At 4 a.m. Ed asks -- should we look at the thermometer?
No, I don't want to know!
A few minutes later I change my mind: alright, I want to know!
He stumbles downstairs. Ready for it?
That cannot be! Weather.com says it's 34!
Maybe it is that where they are.
Maybe our thermometer is broken! Or in an odd spot. Maybe you could move it?
He goes outside and moves it to a different spot.
It was wet with dew...
So it got confused! What is it now?
You see? It's not below freezing.
Well, it just slivered down to below 30 again...
In a sense, it doesn't matter if it's 34 or 29. It's too cold for the tomatoes and the flower pots. I brought the flower pots in. The tomatoes? Well, all we can do is offer them cover: they have been huddling under blankets. Who knows to what effect.
We spend the rest of the night exchanging updates on what the temperature should be, is, will be. And, too, we attend to Isis inclinations. In. Out. In. Out.
But, soon after dawn the sun does its work well. The temperature appears to be running to get out of the cold zone. By breakfast time it passes fifty.
A celebration: pancakes for breakfast!
And now comes the job of uncovering the tomatoes and it should come as no surprise that some seem to be fine, while others appear to be dead as anything and that's a shame, but not a total disaster as we have a handful of still others to plant. The hope is, of course, that the cold did not shock the tomato productions system of even those that made it through the night. That's the hope. I'll let you know come harvest time in August.
I should note that the peas, sown from seed, have sprouted and appear to be completely unphased by this weather nonsense.
So long as we are in the back of the farmette, Ed suggests we finish pulling up honeysuckle. After all, we may have missed some shrubs in the Great Pullout of last year.
It is at this time that I give a little tug to a vine with sprouting leaves. A small act with huge consequences. It looks as if it's one of those random vines that appears innocuous, except that by the end of the summer it manages to choke every living thing in its path. I pull it up and up and up and I see that it is connected through thick cables of roots, just below the surface. Indeed, the entire meadow is like a maze of vine growth and it is so like us to drop everything and devote all our energies to the project of eradicating the invasive vines!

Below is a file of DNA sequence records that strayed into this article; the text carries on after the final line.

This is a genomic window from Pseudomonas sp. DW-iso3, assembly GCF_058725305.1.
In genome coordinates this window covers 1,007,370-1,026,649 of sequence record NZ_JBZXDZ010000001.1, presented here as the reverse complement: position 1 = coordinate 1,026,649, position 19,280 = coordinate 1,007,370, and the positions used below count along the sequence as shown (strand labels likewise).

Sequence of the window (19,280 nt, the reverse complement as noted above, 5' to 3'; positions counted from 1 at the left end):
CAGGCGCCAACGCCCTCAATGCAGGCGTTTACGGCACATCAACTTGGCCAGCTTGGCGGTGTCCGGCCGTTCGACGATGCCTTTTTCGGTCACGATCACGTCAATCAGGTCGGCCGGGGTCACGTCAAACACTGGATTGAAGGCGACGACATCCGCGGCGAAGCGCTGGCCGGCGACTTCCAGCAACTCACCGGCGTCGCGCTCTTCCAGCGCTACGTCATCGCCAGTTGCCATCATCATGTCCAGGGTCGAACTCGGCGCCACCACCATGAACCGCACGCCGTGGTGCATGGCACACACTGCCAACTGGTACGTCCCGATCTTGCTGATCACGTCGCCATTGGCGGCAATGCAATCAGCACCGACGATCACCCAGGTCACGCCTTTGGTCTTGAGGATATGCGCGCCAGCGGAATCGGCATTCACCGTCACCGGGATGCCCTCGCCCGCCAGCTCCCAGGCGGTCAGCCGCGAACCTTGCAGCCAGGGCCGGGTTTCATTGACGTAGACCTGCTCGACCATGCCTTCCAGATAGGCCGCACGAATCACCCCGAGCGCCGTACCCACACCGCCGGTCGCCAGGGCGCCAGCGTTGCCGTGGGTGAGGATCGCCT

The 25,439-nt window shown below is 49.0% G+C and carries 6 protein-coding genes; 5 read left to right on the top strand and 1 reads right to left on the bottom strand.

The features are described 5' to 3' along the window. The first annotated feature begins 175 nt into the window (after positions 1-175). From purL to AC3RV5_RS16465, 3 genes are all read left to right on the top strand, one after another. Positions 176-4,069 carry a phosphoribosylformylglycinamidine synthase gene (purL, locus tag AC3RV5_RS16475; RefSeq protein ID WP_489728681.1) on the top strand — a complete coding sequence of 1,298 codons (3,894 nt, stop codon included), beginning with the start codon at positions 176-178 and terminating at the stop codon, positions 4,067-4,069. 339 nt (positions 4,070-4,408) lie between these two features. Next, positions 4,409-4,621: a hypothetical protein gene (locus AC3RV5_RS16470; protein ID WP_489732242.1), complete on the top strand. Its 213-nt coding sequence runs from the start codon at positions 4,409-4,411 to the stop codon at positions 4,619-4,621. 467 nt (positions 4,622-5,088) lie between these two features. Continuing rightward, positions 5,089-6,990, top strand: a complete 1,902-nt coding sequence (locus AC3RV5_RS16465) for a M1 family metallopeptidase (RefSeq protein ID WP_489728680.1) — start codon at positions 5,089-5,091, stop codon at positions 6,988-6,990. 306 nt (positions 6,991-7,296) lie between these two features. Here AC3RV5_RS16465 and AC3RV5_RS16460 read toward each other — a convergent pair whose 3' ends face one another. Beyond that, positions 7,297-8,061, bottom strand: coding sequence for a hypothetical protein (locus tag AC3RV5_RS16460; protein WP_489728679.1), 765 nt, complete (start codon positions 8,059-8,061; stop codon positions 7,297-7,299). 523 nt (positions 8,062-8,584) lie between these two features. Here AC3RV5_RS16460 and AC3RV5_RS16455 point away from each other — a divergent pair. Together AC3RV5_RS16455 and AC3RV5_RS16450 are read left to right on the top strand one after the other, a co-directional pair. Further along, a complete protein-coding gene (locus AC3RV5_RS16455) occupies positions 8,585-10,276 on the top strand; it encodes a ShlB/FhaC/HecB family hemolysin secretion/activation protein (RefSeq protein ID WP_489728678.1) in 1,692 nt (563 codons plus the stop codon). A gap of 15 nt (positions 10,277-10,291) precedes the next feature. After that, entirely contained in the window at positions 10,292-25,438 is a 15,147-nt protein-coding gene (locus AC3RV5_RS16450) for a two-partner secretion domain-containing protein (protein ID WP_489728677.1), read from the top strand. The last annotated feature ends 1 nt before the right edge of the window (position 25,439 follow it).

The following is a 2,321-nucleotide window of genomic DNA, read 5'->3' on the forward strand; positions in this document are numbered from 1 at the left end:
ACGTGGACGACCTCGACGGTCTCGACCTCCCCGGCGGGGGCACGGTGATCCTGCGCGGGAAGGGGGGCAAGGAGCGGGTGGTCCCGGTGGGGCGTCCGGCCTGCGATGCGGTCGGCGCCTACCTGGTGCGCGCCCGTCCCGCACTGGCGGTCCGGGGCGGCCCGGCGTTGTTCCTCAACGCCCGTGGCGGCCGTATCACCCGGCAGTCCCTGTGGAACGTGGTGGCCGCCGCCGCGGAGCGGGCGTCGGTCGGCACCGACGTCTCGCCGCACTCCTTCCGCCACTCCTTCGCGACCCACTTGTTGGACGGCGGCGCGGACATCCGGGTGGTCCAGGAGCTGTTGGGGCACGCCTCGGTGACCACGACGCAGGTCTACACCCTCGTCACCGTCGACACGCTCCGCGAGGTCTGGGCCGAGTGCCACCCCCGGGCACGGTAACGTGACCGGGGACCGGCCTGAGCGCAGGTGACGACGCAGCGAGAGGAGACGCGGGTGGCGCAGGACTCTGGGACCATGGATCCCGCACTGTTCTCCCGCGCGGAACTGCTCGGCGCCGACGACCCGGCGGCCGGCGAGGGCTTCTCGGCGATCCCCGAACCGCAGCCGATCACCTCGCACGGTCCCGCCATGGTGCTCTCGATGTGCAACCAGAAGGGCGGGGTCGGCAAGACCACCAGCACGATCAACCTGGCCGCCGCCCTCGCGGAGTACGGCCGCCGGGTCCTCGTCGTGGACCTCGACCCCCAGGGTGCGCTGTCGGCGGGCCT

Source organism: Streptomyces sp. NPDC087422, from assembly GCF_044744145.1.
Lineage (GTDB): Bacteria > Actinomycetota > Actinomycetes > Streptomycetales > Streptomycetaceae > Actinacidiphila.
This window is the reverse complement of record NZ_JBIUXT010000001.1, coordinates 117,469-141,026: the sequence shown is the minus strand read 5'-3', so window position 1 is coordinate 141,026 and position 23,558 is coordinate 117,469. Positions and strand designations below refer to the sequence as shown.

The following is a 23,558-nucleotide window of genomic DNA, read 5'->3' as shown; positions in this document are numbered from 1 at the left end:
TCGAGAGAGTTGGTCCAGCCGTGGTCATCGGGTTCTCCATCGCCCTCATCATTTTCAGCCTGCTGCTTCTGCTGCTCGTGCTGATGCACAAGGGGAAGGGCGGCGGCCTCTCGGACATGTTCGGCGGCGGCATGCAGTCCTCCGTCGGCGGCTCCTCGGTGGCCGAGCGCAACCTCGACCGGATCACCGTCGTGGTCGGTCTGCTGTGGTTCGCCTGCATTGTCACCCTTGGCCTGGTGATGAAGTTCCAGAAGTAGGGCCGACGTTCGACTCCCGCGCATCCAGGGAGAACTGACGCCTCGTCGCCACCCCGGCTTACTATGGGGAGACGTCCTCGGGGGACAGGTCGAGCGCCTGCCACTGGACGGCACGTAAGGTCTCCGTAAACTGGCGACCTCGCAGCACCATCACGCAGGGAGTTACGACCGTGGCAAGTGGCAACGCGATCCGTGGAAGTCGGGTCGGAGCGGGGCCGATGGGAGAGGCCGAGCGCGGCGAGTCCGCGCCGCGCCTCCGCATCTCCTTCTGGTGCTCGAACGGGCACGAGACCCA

At times, we just haven't the strength to pull it out on our own. We team up and heave at it together and mostly we are successful and at other times we need the shovel for help and the whole job is so intensely laborious and back breaking that I truly think we are somewhat insane to plunge into it with any degree of enthusiasm.
It was cool outside when we started, but we are now hot as hell from the exertion and when we think we're done, we find new vines, hidden deeply in the quack grass and so we spend hours like this: pulling, heaving, sometimes falling back when the root gives way, sometimes cursing in frustration as it remains firmly wedged in the clay soil.
But we get the job done. We clear the back field of honey suckle and menacing vines with roots an inch thick. Yay us. (I say this with some degree of bemusement because really, in the scheme of things, does it matter?)
(Here I am admiring two more stalks of random asparagus.)
Afternoon. It is time for the final stage of planting for me. Oh, sure, there'll be adjustments and seeds to sow and weeds to pull in future days. In other words, there will be maintenance. But today is my last day of big time planting work -- to finish off the huge bed leading to the sheep shed (as best as I can on this year's budget -- the strawberries helped!) and to plant a few flowering bushes by the side of the road.
(Isis, watching it all from the sidelines)
And now the light fades and we are both so very tired that even driving for take out seems an effort. I scavenger the refrigerator for leftovers and we sit back and almost instantly Ed falls asleep while I struggle to put a post up on Ocean.